Keep it simple. Run the way you feel. The athlete knows her own body and how it responds from workouts better than any trainer or coach. I have always run the way I feel on any given day. If anything, I cut myself short on rest and don't take enough easy days. Learning this as I age.
My three key workouts for marathon training at the height of my career starting three months ahead of the actual marathon date: Long run of 20 miles; medium-long run of 12-15; one speed workout that could be either a track workout, tempo or race. All other runs were run with the energy and stamina I had at the particular time. When I was training twice a day, I felt as though the morning workout maintained my fitness and the afternoon session improved my fitness because I was always training at a deficit after a morning workout.
3. As you look back over your career, what training do you wish you had done more of? What training do you wish you had not done? In hindsight, what type of training works best for you? What is a signature "speed" workout for JBS?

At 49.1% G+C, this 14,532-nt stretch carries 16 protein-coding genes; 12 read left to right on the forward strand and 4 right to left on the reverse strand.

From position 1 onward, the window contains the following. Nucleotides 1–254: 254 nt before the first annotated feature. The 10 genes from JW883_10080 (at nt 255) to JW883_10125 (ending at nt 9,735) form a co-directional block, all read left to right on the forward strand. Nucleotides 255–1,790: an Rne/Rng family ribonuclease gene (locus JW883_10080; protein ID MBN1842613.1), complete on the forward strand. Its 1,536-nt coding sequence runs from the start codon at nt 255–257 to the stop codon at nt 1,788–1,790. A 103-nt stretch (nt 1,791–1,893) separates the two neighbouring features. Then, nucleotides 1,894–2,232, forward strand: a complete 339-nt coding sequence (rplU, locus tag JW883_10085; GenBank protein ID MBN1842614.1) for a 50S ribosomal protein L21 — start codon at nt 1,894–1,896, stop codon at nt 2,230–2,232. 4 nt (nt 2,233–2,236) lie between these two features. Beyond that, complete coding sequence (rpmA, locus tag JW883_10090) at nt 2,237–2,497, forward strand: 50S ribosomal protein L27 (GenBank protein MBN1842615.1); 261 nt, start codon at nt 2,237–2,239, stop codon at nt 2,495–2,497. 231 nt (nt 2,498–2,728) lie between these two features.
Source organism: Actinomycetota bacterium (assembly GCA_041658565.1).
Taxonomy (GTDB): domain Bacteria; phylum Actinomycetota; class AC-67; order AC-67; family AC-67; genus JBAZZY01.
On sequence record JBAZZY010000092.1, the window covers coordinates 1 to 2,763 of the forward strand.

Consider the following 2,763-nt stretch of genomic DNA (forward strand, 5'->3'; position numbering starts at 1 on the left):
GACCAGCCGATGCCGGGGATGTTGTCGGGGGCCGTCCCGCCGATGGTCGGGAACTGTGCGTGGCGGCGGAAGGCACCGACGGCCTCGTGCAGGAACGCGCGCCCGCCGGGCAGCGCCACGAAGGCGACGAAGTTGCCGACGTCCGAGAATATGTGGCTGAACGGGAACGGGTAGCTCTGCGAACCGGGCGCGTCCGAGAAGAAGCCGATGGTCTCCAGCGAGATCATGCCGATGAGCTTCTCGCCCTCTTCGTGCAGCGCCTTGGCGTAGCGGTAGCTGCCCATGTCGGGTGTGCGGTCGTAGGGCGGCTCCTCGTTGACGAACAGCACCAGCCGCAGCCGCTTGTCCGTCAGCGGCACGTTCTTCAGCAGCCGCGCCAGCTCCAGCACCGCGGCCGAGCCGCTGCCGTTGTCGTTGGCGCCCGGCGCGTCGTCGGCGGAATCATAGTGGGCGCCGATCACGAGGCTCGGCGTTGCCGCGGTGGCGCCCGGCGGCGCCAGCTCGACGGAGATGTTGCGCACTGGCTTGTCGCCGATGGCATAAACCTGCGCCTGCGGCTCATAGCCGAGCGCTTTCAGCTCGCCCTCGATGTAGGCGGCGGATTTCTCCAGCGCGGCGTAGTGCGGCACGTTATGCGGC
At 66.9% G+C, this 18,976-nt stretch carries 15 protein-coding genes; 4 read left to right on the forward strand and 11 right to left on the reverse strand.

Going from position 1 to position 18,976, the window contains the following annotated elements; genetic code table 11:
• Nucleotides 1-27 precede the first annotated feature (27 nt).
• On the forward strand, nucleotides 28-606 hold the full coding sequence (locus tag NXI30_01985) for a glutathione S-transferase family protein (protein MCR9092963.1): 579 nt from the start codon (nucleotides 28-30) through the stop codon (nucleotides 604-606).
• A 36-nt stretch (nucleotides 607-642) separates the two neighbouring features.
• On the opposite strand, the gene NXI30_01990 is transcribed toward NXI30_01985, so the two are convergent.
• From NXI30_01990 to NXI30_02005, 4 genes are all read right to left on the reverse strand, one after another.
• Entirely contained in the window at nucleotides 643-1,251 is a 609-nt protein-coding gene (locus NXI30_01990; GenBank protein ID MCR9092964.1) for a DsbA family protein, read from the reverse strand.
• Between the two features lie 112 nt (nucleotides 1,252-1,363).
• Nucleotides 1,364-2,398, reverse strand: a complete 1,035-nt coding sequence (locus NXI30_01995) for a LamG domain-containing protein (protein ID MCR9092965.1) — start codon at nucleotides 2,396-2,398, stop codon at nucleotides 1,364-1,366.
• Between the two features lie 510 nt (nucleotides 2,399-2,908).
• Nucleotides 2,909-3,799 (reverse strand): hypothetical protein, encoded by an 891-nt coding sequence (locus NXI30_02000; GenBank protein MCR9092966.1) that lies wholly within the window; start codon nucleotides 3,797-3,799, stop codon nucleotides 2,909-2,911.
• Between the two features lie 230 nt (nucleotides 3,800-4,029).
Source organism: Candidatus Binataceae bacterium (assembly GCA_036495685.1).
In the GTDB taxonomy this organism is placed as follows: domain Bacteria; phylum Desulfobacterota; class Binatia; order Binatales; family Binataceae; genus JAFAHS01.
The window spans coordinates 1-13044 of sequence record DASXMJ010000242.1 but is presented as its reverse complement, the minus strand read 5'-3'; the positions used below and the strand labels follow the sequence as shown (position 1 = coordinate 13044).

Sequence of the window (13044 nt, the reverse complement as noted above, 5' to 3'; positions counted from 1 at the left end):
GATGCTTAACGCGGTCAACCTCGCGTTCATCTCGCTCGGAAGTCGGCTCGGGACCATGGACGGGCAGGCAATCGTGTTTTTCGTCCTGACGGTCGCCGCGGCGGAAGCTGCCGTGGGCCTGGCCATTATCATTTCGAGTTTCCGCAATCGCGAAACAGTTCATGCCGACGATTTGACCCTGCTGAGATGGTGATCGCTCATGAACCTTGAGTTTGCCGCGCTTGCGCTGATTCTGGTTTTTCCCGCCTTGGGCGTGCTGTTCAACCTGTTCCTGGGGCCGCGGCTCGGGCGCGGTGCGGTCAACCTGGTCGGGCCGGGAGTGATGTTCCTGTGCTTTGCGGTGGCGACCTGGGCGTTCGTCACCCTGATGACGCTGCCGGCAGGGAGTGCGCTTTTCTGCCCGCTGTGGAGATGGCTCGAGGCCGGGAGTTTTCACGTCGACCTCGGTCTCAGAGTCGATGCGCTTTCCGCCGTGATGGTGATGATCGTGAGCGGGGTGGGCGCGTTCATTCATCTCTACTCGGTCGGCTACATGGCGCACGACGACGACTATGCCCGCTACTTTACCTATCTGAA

See above. No real regrets except for perhaps not tapering enough.
Signature workouts: 10 x 400m with 200m jog recovery throughout my career before children.
High School: 1 x mile, 2 x 800m, 4 x 400m, 8 x 200m, devised by Coach Weatherbie.
College: Different ladder workouts depending on the coach.
As I moved to more marathons, I did a lot of mile repeats (4-6) with half the number of 800s and 400s.
Photo by Kevin Morris @ www.kevmofoto.com
4. As you have gotten older, how has your training and racing changed? What things do you do differently than 20 years ago? How have you adjusted to being an older distance runner?
More cross training. For the last several years, I have done a lot of Nordic skiing in the winter. In recent years, I have started to do a fair amount of road cycling. Nordic skiing provides a great upper body workout. I think the more closely upper body strength resembles leg strength, the more efficient a runner is going to be.
After having children, I stopped double training sessions except on winter weekends when I often Nordic ski and run on the same day. My mileage has decreased to about half of what it used to be at the height of my career. I haven't done track workouts since being a young mother with the hopes of avoiding injuries.
5. We know you have coached over the years. What are your thoughts about being a coach, and how did you approach coaching? What do you think the role of a coach should be?
A mentor, first and foremost. A coach should exude passion and understand that every athlete comes to the sport with different objectives and goals and know how to schedule workouts appropriately based on the ability, talent, and work ethic of the athlete. John and Sev (Bob Sevene) possessed both of these traits or abilities.